There is no industry standard for your second question. Some like to leave gaps to make it easier for moisture to escape, some ignore that entirely. If the shower is built properly, it won't matter, at least from a damage viewpoint. IF the grout lines are not huge, and the tile is either porcelain or glazed, very little moisture will penetrate, and most often, that that does, evaporates in between uses. It's more of an issue on the pan, and unless you use a surface membrane, the slope of the liner and the operation of the weepholes are the critical things.
    Jim DeBruycker
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  8. #38

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    Quote Originally Posted by scottl44 View Post
    OK, just so I can be clear, it is normal for water to get through the grout, and it just evaporates or seeps back out. Is that correct?

    Also, should there or should there not be any gaps left in the caulking where the tile meets the shower pan? (30" stall shower caulked on three sides where the tile meets the pan at the bottom.)

    1. Yes , if cemetituous grouts are used .

    2. No gaps in the silicone, nor I would ever leave some on showers or tub surrounds .
    Last edited by eurob; 01-12-2014 at 07:43 AM. Reason: adding text : in the silicone
    Roberto

  9. #39
    ACO Shower Drain Sales johnfrwhipple's Avatar
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    Post(s) deleted by John Whipple
    Last edited by johnfrwhipple; 03-18-2014 at 07:56 AM.


    jfrwhipple@gmail.com - www-no-curb.com - 604 506 6792

    Always get construction advice double checked by your local city hall. Flood Test Every Shower - Every Time.

  10. #40

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    The answer was directly to the above post . I did correct it -- NO Gaps In The Silicone -- .

    Thanks for pointing it out .
    Roberto

  11. #41
    DIY Junior Member scottl44's Avatar
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    OK, it's 13" glazed porcelain tile with 1/16" non-sanded joints. I think it's on backer board AND "green" board behind that.

    So John, are you saying yes to some gaps in the caulk where the tile meets the pan? If so, would they be best at the grout joints?

    I got this recommendation from this thread, first paragraph, but could never get any definitive way it should be done:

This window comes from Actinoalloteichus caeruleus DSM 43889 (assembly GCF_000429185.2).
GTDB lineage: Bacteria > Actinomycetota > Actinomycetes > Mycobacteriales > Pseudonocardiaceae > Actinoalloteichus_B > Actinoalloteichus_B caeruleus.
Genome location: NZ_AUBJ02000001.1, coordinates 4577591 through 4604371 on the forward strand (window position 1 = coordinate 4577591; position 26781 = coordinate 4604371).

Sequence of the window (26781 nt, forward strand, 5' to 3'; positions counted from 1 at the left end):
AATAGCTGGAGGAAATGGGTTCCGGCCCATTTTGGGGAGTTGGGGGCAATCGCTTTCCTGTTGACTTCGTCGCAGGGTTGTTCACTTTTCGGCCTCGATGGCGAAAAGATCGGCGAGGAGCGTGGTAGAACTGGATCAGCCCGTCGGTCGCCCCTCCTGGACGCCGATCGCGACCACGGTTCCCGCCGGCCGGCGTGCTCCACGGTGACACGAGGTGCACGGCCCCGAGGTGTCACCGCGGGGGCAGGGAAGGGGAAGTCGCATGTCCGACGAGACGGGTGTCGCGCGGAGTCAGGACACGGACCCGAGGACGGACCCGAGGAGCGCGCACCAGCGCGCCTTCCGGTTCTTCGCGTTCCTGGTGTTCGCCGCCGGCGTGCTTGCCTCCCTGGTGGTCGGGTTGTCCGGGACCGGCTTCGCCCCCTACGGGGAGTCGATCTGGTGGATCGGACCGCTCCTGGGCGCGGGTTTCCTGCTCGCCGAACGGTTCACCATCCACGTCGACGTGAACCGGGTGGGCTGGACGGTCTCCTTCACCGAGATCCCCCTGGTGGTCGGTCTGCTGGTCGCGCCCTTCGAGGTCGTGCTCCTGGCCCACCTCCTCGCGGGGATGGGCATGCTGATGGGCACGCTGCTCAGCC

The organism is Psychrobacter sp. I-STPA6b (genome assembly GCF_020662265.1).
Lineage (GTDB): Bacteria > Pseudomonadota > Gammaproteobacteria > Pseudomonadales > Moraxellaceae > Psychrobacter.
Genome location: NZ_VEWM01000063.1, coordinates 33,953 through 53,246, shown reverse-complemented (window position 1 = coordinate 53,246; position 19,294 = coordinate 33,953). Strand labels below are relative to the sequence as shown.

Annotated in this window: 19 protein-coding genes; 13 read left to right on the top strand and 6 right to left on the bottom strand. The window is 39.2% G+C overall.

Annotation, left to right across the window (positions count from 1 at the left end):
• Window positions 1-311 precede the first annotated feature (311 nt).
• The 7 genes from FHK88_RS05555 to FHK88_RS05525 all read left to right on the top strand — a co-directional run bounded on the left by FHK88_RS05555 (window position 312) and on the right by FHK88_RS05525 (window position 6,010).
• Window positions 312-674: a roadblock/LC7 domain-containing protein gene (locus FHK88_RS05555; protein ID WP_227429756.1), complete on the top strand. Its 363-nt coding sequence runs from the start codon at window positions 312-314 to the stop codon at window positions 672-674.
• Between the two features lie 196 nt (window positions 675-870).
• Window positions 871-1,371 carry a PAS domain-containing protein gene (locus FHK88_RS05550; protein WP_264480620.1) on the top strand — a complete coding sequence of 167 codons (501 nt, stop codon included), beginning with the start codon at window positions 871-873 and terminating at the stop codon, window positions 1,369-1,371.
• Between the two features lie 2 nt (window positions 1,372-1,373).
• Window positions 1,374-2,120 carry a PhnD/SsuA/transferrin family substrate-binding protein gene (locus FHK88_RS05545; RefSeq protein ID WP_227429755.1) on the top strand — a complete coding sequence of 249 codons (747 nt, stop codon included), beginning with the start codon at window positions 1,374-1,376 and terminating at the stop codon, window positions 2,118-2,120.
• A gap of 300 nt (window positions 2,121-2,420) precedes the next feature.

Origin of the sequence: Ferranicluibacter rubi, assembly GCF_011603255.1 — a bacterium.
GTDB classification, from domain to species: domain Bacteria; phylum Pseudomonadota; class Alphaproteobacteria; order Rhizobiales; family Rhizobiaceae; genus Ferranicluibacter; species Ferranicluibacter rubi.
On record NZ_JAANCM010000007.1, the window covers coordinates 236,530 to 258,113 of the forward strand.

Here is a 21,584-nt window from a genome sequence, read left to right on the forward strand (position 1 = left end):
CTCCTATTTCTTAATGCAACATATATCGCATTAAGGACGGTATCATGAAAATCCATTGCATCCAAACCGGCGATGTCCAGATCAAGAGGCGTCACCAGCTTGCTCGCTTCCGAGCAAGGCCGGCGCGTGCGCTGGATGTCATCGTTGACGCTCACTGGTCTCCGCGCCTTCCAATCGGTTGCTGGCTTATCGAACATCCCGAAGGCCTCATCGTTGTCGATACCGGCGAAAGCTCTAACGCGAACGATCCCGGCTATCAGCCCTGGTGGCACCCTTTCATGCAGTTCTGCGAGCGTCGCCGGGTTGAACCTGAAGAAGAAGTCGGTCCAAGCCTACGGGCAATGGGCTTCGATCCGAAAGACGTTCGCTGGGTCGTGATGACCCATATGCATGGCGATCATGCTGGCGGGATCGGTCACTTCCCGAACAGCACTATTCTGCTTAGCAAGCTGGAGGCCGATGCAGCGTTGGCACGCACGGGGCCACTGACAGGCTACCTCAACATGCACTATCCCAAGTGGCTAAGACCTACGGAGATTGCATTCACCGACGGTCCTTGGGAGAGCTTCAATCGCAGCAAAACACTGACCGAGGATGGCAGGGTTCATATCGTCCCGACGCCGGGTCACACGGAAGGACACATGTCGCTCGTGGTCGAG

http://www.johnbridge.com/vbulletin/...&postcount=139

  12. #42

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    Not really sure where you are going with this , Scott .
    Roberto

  13. #43
    DIY Junior Member scottl44's Avatar
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    Ever since I read that recommendation to leave gaps in the caulk for drainage, I have wanted to know if this is normal and standard since I have never seen such gaps in any stall shower installation I have seen.

    If it is normal, then I thought why even caulk the spot where the tile and pan meet? Why not leave the whole joint open since any water that goes in will drain and the air will dry it out.

  14. #44
    builder:anti-builder dhagin's Avatar
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    We don't leave gaps, or weep holes, inside of any shower caulking. IMO, weep holes are designed to be used in systems where liquid water is allowed to enter a closed assembly and then needs to have a path for it to leave this assembly.

    With properly constructed shower walls, water, in it's liquid form, is not allowed into a closed assembly. The only moisture within this system will be entering in the vapor form, and can escape the same way it came in.
    dana
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  15. #45

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    Quote Originally Posted by scottl44 View Post
    Ever since I read that recommendation to leave gaps in the caulk for drainage, I have wanted to know if this is normal and standard since I have never seen such gaps in any stall shower installation I have seen.

    If it is normal, then I thought why even caulk the spot where the tile and pan meet? Why not leave the whole joint open since any water that goes in will drain and the air will dry it out.
    Every opening on the exposed tiled surfaces is a bad idea -- water penetration point , mold housing, etc -- . If your installation has any symptoms of excessive humidity -- wet joints -- for longer periods of time -- called problematic installation -- , weep holes on the bottom can help in resolving somehow the issue .

    The thinking behind is to treat it as an exterior brick or stone wall . However the conditions are so far apart . Besides water present on the face of the tiles , no condensation , temperature swings or etc. will be present for an interior shower application .
    Roberto